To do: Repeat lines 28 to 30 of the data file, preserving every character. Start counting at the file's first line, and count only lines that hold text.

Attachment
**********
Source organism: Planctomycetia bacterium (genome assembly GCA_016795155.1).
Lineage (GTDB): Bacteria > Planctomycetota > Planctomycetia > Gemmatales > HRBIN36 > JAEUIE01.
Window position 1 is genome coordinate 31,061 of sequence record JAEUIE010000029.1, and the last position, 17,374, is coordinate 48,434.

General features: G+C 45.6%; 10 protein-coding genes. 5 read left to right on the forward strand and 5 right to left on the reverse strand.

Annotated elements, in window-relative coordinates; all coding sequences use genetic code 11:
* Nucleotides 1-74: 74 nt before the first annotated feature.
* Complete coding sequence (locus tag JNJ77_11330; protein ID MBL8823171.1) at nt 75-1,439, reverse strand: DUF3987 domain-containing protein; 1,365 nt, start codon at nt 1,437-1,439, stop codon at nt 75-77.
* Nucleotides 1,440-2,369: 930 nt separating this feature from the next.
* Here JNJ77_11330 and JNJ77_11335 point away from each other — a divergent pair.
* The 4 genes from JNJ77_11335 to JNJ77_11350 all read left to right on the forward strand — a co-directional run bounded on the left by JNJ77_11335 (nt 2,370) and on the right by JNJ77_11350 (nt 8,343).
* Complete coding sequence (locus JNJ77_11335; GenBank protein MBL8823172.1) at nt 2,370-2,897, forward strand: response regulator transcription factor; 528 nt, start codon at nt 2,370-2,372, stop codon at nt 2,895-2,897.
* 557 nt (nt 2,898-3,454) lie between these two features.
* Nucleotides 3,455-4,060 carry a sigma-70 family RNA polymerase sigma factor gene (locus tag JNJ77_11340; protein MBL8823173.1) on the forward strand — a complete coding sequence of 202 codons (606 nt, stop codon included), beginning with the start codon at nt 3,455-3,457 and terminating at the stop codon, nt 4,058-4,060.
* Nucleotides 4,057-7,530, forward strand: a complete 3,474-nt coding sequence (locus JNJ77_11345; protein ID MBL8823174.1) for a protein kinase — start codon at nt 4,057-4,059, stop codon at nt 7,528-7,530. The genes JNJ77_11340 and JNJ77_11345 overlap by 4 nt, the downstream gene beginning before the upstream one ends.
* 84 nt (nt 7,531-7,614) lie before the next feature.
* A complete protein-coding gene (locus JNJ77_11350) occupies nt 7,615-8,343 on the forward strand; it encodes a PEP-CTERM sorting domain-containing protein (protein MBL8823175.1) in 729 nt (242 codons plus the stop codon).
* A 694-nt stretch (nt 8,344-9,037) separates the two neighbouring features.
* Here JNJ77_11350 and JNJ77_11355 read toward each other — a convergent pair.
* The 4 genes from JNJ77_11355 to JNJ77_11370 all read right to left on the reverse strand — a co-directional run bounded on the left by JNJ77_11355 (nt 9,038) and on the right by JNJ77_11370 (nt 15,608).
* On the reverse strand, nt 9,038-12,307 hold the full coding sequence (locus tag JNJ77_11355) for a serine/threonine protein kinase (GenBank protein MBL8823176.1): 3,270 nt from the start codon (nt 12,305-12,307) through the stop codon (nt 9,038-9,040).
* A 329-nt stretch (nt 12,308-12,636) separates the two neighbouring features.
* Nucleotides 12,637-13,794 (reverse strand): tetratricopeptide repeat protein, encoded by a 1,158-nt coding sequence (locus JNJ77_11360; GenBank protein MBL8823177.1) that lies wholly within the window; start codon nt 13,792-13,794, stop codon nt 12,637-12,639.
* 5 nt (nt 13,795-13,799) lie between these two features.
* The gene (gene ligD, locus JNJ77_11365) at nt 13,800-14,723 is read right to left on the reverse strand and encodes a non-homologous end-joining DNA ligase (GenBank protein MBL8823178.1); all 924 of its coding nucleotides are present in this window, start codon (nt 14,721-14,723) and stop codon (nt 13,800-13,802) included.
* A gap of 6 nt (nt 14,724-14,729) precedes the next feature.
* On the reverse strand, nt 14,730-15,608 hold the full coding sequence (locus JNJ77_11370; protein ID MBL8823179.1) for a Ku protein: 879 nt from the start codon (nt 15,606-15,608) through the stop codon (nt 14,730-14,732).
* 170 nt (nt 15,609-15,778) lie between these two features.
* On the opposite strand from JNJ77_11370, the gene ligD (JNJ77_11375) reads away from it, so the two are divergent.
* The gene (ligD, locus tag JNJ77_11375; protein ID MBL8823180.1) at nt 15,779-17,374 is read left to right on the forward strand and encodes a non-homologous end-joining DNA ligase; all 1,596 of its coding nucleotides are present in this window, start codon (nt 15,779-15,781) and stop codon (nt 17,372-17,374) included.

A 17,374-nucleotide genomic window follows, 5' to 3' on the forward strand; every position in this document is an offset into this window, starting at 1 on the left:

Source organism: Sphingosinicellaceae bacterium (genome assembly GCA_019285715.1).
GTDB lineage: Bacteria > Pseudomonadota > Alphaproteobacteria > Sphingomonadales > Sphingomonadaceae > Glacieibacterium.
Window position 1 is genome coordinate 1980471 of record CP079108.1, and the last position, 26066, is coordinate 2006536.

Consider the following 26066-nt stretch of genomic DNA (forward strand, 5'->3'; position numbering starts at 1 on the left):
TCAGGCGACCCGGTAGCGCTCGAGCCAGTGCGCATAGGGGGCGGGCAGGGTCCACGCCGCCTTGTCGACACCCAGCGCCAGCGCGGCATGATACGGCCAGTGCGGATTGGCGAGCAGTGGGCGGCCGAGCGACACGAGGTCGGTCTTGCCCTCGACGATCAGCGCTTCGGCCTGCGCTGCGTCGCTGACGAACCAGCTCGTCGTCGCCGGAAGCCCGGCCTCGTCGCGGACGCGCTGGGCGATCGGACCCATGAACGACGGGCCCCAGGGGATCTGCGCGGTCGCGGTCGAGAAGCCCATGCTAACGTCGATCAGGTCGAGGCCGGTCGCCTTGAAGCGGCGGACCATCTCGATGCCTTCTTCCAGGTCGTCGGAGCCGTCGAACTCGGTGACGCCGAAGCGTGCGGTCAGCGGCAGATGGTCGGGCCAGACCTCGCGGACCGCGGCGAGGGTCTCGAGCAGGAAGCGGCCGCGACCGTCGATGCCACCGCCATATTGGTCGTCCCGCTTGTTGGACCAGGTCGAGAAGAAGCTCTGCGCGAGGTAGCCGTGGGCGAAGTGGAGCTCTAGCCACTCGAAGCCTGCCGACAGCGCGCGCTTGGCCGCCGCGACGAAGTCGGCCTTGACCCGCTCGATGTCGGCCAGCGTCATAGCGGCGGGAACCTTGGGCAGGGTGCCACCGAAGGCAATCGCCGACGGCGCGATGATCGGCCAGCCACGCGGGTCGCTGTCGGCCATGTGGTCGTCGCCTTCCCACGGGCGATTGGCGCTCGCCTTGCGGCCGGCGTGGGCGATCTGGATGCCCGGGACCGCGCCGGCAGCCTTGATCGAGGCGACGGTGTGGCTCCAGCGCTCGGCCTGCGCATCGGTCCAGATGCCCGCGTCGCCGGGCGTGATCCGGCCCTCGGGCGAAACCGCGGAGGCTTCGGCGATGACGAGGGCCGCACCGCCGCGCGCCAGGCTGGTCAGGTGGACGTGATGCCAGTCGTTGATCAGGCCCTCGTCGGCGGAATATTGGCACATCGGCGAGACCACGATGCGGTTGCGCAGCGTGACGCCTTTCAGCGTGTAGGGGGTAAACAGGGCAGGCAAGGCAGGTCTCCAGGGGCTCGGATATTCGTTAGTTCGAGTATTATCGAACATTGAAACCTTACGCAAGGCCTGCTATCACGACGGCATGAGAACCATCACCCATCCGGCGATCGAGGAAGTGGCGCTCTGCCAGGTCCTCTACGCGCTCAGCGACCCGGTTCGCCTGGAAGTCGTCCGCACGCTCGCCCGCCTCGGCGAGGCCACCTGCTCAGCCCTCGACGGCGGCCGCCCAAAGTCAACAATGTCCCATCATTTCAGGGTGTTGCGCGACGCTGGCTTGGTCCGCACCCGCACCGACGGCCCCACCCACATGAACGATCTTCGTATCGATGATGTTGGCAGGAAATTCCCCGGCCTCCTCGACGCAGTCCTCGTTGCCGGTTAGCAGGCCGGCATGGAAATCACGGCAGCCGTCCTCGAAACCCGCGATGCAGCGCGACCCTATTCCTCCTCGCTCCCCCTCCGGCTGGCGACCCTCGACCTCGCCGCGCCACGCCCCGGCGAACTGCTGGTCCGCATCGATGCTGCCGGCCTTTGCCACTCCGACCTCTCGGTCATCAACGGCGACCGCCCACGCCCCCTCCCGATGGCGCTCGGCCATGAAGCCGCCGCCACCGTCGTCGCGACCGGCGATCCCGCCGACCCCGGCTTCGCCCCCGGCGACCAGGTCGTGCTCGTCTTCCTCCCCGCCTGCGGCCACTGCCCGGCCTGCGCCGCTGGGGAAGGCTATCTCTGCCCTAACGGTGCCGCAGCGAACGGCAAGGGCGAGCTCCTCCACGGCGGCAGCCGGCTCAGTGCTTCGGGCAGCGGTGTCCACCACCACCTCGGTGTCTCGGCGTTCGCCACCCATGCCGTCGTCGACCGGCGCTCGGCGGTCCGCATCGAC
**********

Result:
* On the opposite strand from JNJ77_11370, the gene ligD (JNJ77_11375) reads away from it, so the two are divergent.
* The gene (ligD, locus tag JNJ77_11375; protein ID MBL8823180.1) at nt 15,779-17,374 is read left to right on the forward strand and encodes a non-homologous end-joining DNA ligase; all 1,596 of its coding nucleotides are present in this window, start codon (nt 15,779-15,781) and stop codon (nt 17,372-17,374) included.

A 17,374-nucleotide genomic window follows, 5' to 3' on the forward strand; every position in this document is an offset into this window, starting at 1 on the left: